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Refuse strike ends after Mayor promises contracts to 50 agency staff

Waste collection will resume after Tower Hamlets Council agreed to a £750 pay deal with refuse workers, ending strike action on day nine. 

In a meeting on Monday 25 September, Tower Hamlets Council and Unite the Union negotiated a resolution to the refuse worker strike, which members voted to accept on Tuesday 26 September.

Refuse workers initially balloted for industrial action following the National Joint Council’s pay offer of £1,925 per annum, which did not keep up with rates of inflation and amounted to a real-terms pay cut. 

The refuse worker strike began on Monday 18 September, and was scheduled to last for four weeks. The resolution came on day nine of the strike, and waste collection will resume today, Wednesday 27 September. 

From Saturday 23 September, private waste company Bywaters was employed by the Council to collect waste during strike action. Bywaters will join refuse workers in the next few weeks to catch up on the backlog of uncollected waste and street cleaning as quickly as possible. The Council aims to have the backlog of waste cleared by Sunday.

Unite regional officer Nicholas West has confirmed that refuse workers are willing to work overtime on the weekends to clear the uncollected waste. He said:

‘Our members are professional and they take pride in their jobs. They’re more than willing to do what needs to be done.’ 

Unite members voted to end strike action after the Council agreed to award refuse workers a one-off £750 cost-of-living payment, as well as enhanced holidays from April 2024. 

The Council also agreed to bring 50 agency workers in-house by the end of December. 

From 2020, waste and recycling collection and street cleansing in Tower Hamlets became an in-house, Council service after previously being controlled by the private company Veolia. 

Since the service went in-house, refuse workers have expressed concern about inequalities in the workforce. While some had the benefits of a Veolia contract, agency workers lacked job security. 

One refuse worker, 57, who has been working in Tower Hamlets for three years, commented:

‘If you’re not an employee on a Council contract, you’re missing out on a pension, sick pay, and other Council benefits.

‘The workers on a contract with Veolia are seeing that their colleagues’ treatment has not been good. They’re doing the same job for less money. It’s just ridiculous.’

John Hicklin, 55, who has worked as a Tower Hamlets refuse worker for 10 years, commented:

‘The strike is more about the working conditions than the pay. We want equality for the people who are working.’

Since the Council took over waste collection services from Veolia, there has been concern about the effectiveness of senior management. 

Green Party Councillor for Bow West, Nathalie Bienfait, commented:

‘There is poor management of the routes and unequal workloads. There are some routes that take two hours, while other routes take four hours.’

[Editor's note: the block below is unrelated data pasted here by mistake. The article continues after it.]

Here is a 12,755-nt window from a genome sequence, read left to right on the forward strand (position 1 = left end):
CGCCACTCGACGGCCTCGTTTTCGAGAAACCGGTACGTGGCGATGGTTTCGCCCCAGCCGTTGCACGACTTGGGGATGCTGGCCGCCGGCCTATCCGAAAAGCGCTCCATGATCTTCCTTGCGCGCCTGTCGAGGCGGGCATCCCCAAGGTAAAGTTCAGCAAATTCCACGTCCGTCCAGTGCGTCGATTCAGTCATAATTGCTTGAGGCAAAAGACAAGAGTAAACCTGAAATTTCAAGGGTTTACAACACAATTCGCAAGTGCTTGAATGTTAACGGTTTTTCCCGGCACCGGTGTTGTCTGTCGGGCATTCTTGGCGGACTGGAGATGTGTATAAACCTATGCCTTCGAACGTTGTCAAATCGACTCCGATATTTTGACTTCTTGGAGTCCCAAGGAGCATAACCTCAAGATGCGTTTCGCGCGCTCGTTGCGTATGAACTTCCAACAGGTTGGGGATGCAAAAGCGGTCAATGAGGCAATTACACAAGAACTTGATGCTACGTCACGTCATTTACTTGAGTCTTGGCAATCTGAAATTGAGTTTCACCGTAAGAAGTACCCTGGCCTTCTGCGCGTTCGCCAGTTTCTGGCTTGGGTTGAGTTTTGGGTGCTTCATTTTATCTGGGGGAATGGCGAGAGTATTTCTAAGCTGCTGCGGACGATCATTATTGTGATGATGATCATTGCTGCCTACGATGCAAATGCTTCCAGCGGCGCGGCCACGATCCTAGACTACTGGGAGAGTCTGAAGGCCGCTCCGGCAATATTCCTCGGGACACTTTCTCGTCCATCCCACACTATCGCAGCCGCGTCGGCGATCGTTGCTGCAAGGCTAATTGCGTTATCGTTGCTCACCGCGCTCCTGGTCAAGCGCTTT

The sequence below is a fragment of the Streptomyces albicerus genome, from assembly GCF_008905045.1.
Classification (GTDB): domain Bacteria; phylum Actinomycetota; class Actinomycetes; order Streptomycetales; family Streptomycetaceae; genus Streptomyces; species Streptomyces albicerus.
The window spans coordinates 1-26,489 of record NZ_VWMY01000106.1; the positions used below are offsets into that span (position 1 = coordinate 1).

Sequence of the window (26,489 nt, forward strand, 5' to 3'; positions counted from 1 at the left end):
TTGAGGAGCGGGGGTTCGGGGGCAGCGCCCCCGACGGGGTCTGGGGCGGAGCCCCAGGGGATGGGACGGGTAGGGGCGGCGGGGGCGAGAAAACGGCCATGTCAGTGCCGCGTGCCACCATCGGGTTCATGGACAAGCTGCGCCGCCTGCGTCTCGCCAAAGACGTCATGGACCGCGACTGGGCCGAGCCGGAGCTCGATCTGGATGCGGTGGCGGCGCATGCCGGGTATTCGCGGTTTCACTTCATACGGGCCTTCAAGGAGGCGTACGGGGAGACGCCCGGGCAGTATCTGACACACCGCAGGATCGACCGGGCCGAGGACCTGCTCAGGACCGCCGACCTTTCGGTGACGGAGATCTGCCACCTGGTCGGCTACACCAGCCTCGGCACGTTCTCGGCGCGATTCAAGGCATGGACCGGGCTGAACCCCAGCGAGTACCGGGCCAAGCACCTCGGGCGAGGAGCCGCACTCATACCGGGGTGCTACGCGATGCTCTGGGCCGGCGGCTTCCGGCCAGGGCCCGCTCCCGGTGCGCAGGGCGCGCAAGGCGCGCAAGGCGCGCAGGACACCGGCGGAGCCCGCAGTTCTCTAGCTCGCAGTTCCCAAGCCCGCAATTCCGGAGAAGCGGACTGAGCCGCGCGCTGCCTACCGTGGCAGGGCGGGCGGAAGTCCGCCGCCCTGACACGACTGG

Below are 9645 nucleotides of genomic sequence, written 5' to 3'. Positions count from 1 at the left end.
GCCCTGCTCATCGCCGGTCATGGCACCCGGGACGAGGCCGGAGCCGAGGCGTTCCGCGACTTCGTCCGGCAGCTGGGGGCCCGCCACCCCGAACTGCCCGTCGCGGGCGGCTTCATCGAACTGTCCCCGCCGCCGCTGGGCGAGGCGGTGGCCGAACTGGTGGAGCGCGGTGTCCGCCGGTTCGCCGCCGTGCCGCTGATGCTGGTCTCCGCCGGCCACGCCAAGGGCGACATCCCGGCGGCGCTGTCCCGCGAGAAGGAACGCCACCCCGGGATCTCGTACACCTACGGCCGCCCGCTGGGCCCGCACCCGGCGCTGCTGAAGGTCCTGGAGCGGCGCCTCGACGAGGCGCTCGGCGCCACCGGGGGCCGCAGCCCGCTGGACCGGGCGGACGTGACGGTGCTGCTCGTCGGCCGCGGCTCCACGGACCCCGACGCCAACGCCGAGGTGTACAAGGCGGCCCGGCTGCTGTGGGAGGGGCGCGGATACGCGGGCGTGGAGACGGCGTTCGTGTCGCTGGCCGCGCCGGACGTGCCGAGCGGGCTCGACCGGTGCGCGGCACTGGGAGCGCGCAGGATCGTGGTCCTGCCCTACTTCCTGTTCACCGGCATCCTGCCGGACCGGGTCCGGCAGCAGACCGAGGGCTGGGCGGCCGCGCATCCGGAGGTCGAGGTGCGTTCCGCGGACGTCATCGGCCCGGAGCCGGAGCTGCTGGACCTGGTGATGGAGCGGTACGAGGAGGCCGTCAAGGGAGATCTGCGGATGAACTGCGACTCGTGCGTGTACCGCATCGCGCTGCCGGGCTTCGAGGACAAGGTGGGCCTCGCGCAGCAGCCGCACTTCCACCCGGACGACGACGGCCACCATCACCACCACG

In a series of tweets on Tuesday evening, the Executive Mayor of Tower Hamlets, Lutfur Rahman commented:

‘This was a national dispute, but it is clear that local dynamics played into it.

‘One part of the deal agreed today [is] bringing agency staff back in-house and establishing a working group to harmonise terms and conditions and reset relations with our workers.’

Refuse workers in other boroughs were also planning to strike following issues with the national pay offer. Refuse workers in Newham planned to begin strike action on Monday 25 September, but Newham Council successfully negotiated with Unite representatives on Friday 22 September, averting the strike before it began.

It remains to be seen whether this one-off pay award will be enough to rebuild trust between the refuse workers and the Council. A refuse worker commented:

‘We pretty much got what we wanted regarding recruitment of agency staff. Not a massive pay enhancement, but a few more days holiday.’

West commented:

‘The biggest win is that agency workers can no longer be threatened. They now have their pension, sick pay and holidays, like all other local authority workers in Tower Hamlets.

‘It’s something which has been pushed for since 2020 and it’s unfortunate that it took strike action to get it.’

The Council’s £750 one-off payment award to refuse workers raises questions about the Council’s remaining budget. In March, Rahman unveiled his plan to spend £40 million on public services in 2023, an increase of £20 million from Labour’s highest annual budget expenditure. 

The Council’s one-off payment to refuse workers might prompt other public sector workers to demand similar pay awards amidst the cost-of-living crisis. Bienfait commented:

‘The Council requires £40 million of savings to balance the budget. But paying workers properly is really important. 

‘The Council may be liable to settle some equal pay claims.’

Earlier this September Birmingham City Council declared itself effectively bankrupt following a £760 million equal pay bill.

Tuesday’s pay award to refuse workers in Tower Hamlets might prompt public sector workers to make similar demands, putting additional strain on the Council’s budget. 

Piles of uncollected rubbish outside the Salmon and Ball pub in Bethnal Green, during the Tower Hamlets refuse worker strikes in September 2023.
Photo © Social Streets CIC

For more on Council spending, read Mayor Rahman’s budget: anti-austerity triumph or expensive gamble for Tower Hamlets.

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